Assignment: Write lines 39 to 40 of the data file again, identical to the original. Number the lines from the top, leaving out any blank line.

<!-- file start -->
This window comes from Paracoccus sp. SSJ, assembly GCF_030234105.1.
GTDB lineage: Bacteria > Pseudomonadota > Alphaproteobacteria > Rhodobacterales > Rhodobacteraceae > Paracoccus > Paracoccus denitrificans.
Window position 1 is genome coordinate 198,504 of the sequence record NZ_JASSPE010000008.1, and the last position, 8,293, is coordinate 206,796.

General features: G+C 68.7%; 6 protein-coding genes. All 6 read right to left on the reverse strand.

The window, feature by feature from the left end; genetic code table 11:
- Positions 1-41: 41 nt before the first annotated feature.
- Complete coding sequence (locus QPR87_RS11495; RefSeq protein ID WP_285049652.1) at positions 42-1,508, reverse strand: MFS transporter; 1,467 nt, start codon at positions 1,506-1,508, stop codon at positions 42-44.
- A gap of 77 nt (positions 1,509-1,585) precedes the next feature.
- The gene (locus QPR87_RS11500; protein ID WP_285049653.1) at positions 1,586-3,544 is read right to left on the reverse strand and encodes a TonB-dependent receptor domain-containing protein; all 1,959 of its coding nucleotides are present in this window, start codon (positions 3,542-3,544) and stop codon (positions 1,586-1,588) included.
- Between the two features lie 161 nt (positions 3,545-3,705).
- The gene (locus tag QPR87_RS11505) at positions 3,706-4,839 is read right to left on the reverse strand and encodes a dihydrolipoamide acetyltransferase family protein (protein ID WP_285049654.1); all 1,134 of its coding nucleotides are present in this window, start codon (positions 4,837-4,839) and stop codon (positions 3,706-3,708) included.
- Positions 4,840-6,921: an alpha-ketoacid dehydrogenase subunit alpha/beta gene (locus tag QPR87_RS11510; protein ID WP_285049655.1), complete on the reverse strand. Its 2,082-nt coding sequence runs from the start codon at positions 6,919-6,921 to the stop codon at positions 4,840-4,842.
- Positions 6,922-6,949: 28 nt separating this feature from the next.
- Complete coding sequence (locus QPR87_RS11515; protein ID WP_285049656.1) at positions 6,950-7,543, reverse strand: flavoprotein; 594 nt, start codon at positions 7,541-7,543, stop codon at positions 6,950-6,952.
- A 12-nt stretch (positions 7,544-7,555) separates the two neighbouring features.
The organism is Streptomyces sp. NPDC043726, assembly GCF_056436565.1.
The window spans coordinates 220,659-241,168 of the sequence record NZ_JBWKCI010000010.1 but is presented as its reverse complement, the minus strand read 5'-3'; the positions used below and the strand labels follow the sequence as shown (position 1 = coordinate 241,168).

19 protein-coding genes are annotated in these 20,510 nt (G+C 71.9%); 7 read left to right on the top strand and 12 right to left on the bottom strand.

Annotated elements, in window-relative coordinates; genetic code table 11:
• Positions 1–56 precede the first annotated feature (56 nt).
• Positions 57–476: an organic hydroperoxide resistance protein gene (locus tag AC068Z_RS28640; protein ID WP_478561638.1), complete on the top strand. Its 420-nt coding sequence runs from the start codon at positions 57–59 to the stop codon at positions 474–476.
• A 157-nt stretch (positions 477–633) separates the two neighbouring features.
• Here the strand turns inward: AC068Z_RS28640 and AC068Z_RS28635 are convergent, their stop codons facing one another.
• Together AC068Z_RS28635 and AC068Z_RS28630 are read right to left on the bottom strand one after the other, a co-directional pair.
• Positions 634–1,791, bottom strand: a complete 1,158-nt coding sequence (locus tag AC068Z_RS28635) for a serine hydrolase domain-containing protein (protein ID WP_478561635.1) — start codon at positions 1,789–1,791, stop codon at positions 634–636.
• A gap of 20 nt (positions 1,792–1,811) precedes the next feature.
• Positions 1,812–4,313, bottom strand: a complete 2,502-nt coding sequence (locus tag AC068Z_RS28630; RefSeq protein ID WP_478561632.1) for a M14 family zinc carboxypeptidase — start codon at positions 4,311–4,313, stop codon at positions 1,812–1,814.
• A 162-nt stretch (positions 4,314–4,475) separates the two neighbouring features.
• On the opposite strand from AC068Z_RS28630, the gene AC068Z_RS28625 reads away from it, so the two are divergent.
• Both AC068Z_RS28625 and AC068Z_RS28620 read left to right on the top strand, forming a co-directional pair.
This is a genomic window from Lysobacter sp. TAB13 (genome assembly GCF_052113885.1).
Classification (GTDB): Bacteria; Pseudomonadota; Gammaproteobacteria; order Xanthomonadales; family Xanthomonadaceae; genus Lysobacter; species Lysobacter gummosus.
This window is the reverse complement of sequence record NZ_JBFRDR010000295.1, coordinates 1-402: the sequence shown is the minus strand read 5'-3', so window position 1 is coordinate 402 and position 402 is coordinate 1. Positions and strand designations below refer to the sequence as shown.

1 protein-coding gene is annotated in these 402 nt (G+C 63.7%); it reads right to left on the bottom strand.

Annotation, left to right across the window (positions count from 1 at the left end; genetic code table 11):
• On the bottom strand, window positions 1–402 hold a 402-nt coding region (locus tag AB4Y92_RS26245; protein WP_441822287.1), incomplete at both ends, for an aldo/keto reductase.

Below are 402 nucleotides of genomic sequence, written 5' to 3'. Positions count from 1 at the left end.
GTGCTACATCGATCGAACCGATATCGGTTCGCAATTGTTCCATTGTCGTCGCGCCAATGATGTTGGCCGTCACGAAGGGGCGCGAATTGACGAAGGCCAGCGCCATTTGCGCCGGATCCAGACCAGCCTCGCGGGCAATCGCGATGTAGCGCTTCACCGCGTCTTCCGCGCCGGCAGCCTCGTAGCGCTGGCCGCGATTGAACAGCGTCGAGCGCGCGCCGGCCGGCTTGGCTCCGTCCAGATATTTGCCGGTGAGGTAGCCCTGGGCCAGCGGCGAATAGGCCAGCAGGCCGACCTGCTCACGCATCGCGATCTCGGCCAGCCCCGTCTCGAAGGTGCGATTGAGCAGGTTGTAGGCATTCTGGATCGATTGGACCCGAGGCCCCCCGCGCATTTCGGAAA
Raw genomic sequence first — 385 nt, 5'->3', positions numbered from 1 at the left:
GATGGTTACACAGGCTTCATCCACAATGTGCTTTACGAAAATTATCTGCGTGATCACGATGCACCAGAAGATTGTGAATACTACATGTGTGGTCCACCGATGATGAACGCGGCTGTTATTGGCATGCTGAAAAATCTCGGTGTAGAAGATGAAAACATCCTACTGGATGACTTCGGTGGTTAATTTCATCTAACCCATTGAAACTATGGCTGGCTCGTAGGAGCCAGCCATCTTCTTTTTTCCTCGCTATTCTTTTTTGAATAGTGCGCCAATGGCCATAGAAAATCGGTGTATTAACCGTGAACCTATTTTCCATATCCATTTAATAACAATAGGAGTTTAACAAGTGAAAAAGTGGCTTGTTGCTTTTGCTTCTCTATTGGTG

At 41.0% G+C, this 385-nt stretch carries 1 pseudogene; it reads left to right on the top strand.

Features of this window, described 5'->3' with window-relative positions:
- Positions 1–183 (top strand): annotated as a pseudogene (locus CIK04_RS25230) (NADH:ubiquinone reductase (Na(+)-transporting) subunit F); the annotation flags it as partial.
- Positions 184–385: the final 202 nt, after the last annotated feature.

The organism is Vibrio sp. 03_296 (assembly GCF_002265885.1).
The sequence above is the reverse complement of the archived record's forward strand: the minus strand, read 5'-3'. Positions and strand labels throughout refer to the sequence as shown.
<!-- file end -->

Raw genomic sequence first — 385 nt, 5'->3', positions numbered from 1 at the left:
GATGGTTACACAGGCTTCATCCACAATGTGCTTTACGAAAATTATCTGCGTGATCACGATGCACCAGAAGATTGTGAATACTACATGTGTGGTCCACCGATGATGAACGCGGCTGTTATTGGCATGCTGAAAAATCTCGGTGTAGAAGATGAAAACATCCTACTGGATGACTTCGGTGGTTAATTTCATCTAACCCATTGAAACTATGGCTGGCTCGTAGGAGCCAGCCATCTTCTTTTTTCCTCGCTATTCTTTTTTGAATAGTGCGCCAATGGCCATAGAAAATCGGTGTATTAACCGTGAACCTATTTTCCATATCCATTTAATAACAATAGGAGTTTAACAAGTGAAAAAGTGGCTTGTTGCTTTTGCTTCTCTATTGGTG